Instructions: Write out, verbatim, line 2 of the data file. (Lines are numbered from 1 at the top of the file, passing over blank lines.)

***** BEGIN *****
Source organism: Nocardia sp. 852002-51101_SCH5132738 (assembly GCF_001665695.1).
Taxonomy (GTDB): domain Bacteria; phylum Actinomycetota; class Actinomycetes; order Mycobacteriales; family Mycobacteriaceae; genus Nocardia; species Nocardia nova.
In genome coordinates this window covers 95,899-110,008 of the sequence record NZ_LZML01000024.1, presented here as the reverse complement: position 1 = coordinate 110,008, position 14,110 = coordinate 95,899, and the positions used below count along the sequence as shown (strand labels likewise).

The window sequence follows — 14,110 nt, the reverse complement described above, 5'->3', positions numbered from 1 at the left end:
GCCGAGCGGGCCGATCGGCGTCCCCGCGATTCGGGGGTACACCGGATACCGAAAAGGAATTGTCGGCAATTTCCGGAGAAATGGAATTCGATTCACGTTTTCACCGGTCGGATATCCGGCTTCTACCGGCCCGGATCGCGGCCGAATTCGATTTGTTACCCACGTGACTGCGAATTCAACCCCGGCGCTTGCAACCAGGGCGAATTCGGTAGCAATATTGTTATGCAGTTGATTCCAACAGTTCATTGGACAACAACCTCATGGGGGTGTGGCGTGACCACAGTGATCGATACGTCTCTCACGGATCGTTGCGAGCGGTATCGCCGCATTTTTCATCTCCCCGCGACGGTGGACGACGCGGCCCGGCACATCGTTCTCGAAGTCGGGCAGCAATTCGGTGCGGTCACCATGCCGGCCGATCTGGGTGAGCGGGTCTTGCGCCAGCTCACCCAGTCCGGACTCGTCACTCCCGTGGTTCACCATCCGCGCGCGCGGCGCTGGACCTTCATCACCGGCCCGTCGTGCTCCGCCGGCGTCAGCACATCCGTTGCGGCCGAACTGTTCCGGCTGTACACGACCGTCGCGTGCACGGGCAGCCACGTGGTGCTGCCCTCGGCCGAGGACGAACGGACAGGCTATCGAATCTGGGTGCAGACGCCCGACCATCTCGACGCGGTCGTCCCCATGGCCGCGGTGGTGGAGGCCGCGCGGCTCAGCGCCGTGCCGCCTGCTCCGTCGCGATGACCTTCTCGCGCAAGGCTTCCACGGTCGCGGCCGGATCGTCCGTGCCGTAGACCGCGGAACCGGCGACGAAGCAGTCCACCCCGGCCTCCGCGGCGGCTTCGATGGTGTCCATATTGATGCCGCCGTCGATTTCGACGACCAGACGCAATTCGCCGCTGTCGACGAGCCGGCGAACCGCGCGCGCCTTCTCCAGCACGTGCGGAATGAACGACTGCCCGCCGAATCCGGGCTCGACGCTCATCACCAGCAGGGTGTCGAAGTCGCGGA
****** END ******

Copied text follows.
Taxonomy (GTDB): domain Bacteria; phylum Actinomycetota; class Actinomycetes; order Mycobacteriales; family Mycobacteriaceae; genus Nocardia; species Nocardia nova.